Across the Atlantic, Tesla would lead a secret project called Palladium. According to the sources, this is the creation of new production lines. The goal? Assemble improved versions of Model S and Model X as part of a new line to achieve increased performance and efficiency at different levels.
According to articles published by Electrek and Interesting Engineering on July 21, 2020, Tesla is pursuing a secret project named Palladium. This would concern major evolutions at the level of its two largest models, the Model S and Model X which saw the light of day respectively in 2009 and 2012. If it is mainly a question of technical developments, the exterior and interior appearance vehicles could also be subject to modifications.
The project, which has taken up residence in Giga Nevada (Gigafactory 1), should be formalized in September 2020 during the company’s next Battery Day. It will then be a question of a new range called Plaid. But the information currently available is thin. Indeed, Tesla keeps most of the details a secret. In other words, no one knows how big the update will be for Project Palladium.
For Electrek, the innovation of the Plaid line for the Model S and Model X could take the form of a new powertrain. It would be a question of a configuration with three engines enabled by new, more powerful batteries. Tesla was also working on new driving systems. It could also be that the Palladium project is linked to the Roadrunner project, which aims to develop new battery cells. However, these could have a range of more than 1.5 million kilometers!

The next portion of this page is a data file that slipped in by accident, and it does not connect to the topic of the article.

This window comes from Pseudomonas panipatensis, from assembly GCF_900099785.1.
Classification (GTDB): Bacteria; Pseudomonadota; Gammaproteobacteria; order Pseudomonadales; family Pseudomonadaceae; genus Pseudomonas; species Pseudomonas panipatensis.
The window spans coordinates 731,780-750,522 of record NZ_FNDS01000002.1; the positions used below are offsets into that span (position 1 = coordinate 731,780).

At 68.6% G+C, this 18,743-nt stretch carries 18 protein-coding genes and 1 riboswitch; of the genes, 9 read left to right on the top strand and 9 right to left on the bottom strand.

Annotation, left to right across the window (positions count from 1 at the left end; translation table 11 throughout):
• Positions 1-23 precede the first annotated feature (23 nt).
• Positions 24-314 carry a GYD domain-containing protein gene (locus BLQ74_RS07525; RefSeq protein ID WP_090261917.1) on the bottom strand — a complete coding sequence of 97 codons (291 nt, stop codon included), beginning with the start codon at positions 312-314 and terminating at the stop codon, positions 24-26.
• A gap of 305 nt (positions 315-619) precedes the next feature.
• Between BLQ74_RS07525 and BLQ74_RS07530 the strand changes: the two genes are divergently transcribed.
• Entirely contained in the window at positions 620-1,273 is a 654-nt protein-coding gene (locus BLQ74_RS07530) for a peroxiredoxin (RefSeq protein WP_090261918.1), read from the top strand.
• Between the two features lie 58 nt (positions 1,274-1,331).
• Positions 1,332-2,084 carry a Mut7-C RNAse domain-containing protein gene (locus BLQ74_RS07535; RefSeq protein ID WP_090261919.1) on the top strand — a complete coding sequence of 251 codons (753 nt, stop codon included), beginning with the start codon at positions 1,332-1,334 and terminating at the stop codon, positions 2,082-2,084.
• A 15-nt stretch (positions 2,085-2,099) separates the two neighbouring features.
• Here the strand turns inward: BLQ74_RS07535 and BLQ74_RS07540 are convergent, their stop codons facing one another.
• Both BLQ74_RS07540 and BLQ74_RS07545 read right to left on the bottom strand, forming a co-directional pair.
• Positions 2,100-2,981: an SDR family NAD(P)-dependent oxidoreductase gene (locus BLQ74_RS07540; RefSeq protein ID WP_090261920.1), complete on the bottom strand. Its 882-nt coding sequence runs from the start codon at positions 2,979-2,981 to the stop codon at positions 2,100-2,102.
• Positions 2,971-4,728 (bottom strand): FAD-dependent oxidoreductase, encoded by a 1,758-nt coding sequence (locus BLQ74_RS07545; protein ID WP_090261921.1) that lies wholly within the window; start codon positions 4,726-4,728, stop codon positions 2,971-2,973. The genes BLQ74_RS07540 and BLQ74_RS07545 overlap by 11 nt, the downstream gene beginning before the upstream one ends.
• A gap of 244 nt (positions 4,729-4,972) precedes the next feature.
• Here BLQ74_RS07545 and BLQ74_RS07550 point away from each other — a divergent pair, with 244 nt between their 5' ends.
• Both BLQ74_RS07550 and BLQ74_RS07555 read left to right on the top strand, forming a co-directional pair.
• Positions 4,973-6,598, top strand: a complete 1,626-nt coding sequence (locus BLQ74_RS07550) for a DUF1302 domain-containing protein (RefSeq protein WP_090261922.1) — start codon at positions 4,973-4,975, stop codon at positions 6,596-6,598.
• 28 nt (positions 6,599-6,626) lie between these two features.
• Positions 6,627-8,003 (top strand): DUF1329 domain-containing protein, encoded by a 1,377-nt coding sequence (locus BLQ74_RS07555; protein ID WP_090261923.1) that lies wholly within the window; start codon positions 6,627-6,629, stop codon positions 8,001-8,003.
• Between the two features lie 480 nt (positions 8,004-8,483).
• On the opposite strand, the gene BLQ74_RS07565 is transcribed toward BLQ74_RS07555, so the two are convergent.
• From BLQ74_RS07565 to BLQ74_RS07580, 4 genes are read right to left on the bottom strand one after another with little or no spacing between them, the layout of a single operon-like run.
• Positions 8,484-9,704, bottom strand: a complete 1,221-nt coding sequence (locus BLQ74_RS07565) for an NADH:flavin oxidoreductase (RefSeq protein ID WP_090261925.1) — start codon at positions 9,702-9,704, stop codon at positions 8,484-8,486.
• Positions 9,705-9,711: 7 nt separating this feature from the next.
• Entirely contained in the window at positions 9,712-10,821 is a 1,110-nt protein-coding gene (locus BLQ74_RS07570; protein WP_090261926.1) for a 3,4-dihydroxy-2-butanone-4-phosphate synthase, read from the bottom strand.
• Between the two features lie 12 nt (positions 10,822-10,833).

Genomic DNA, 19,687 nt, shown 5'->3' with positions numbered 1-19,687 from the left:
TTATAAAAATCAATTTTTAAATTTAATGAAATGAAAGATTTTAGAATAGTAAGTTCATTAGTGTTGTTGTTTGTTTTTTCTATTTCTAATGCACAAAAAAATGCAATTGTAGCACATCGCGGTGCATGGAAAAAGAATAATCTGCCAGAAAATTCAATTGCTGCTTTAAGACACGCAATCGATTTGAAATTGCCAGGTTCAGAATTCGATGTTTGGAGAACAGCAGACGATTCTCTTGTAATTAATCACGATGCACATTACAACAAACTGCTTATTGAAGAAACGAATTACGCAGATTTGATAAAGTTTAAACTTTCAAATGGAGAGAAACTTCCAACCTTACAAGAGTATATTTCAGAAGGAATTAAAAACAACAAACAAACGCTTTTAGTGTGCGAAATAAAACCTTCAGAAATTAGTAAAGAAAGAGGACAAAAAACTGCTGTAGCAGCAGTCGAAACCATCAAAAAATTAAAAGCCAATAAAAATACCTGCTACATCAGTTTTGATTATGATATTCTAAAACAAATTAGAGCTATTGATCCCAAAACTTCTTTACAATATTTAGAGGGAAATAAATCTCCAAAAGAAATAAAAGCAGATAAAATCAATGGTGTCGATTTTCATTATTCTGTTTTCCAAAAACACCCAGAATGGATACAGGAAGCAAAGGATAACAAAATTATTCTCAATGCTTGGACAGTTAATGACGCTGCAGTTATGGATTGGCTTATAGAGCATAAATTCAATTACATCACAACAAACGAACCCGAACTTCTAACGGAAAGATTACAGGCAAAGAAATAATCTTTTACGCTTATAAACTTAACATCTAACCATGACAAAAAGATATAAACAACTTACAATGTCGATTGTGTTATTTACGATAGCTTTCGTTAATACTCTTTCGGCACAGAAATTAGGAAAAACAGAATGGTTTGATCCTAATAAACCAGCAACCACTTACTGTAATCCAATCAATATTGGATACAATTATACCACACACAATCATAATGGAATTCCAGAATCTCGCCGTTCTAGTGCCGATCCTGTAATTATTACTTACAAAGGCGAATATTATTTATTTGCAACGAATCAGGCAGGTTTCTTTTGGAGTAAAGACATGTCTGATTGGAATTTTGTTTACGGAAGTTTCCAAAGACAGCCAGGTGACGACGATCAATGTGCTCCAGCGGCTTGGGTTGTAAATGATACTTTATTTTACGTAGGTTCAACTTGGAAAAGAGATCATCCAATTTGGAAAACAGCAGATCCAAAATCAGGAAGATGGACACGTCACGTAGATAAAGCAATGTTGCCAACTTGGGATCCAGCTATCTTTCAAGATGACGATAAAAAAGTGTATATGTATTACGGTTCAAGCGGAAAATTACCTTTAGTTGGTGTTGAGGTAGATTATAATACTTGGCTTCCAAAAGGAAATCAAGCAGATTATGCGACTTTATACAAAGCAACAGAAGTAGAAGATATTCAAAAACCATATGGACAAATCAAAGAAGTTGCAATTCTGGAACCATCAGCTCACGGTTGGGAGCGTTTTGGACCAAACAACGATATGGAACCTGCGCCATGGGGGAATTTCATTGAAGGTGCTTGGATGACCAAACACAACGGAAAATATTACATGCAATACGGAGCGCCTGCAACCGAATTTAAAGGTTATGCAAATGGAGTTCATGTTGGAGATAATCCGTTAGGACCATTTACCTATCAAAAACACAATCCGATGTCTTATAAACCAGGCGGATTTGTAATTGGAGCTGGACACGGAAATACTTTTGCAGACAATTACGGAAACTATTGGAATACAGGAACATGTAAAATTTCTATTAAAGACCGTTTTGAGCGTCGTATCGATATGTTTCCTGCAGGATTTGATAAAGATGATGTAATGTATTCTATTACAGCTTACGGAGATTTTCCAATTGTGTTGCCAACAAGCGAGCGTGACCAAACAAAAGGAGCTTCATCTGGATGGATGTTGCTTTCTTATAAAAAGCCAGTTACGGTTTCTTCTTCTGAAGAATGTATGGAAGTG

Regarding the exterior of the vehicle, Tesla is said to be working on a new bodywork for both vehicles. However, no further details were leaked. The same goes for the interior of the models.
As for the name of the project, it leaves room for thought since, again, no explanation of the term Palladium was provided. As a reminder, palladium is the chemical element with atomic number 46 (Pd). Part of the platinum group, it is sometimes considered a noble metal for precious metal applications. However, we often find it in catalysts in automobile exhausts. However, this metal is absent from Tesla vehicles since they are electric.
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